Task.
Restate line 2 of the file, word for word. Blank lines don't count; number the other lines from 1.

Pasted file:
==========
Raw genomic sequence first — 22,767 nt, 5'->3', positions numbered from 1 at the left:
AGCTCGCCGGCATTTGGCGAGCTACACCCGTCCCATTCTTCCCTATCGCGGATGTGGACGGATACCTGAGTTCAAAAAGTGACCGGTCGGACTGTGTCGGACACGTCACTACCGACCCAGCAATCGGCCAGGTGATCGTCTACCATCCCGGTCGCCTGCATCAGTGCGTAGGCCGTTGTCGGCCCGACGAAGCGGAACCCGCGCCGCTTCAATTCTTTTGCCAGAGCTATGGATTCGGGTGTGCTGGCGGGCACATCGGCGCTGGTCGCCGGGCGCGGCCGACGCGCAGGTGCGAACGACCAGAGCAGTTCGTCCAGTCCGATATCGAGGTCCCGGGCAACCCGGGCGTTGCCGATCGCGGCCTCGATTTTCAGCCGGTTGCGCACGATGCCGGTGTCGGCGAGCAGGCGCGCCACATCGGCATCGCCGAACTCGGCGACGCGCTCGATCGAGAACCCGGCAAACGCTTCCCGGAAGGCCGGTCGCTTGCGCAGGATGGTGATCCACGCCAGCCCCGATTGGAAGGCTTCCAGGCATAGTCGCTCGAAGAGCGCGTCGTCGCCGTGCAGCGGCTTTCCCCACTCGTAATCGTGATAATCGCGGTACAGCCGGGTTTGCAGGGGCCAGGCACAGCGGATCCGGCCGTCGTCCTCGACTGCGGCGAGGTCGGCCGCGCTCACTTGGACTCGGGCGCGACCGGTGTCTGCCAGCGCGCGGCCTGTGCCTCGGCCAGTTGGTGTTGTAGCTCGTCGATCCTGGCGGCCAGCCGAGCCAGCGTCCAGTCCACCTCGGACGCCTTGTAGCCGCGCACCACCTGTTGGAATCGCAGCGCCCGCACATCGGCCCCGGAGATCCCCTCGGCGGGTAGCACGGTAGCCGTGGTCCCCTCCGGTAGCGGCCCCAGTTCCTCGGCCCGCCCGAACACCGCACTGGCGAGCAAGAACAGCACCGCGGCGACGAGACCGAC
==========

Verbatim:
AGCTCGCCGGCATTTGGCGAGCTACACCCGTCCCATTCTTCCCTATCGCGGATGTGGACGGATACCTGAGTTCAAAAAGTGACCGGTCGGACTGTGTCGGACACGTCACTACCGACCCAGCAATCGGCCAGGTGATCGTCTACCATCCCGGTCGCCTGCATCAGTGCGTAGGCCGTTGTCGGCCCGACGAAGCGGAACCCGCGCCGCTTCAATTCTTTTGCCAGAGCTATGGATTCGGGTGTGCTGGCGGGCACATCGGCGCTGGTCGCCGGGCGCGGCCGACGCGCAGGTGCGAACGACCAGAGCAGTTCGTCCAGTCCGATATCGAGGTCCCGGGCAACCCGGGCGTTGCCGATCGCGGCCTCGATTTTCAGCCGGTTGCGCACGATGCCGGTGTCGGCGAGCAGGCGCGCCACATCGGCATCGCCGAACTCGGCGACGCGCTCGATCGAGAACCCGGCAAACGCTTCCCGGAAGGCCGGTCGCTTGCGCAGGATGGTGATCCACGCCAGCCCCGATTGGAAGGCTTCCAGGCATAGTCGCTCGAAGAGCGCGTCGTCGCCGTGCAGCGGCTTTCCCCACTCGTAATCGTGATAATCGCGGTACAGCCGGGTTTGCAGGGGCCAGGCACAGCGGATCCGGCCGTCGTCCTCGACTGCGGCGAGGTCGGCCGCGCTCACTTGGACTCGGGCGCGACCGGTGTCTGCCAGCGCGCGGCCTGTGCCTCGGCCAGTTGGTGTTGTAGCTCGTCGATCCTGGCGGCCAGCCGAGCCAGCGTCCAGTCCACCTCGGACGCCTTGTAGCCGCGCACCACCTGTTGGAATCGCAGCGCCCGCACATCGGCCCCGGAGATCCCCTCGGCGGGTAGCACGGTAGCCGTGGTCCCCTCCGGTAGCGGCCCCAGTTCCTCGGCCCGCCCGAACACCGCACTGGCGAGCAAGAACAGCACCGCGGCGACGAGACCGAC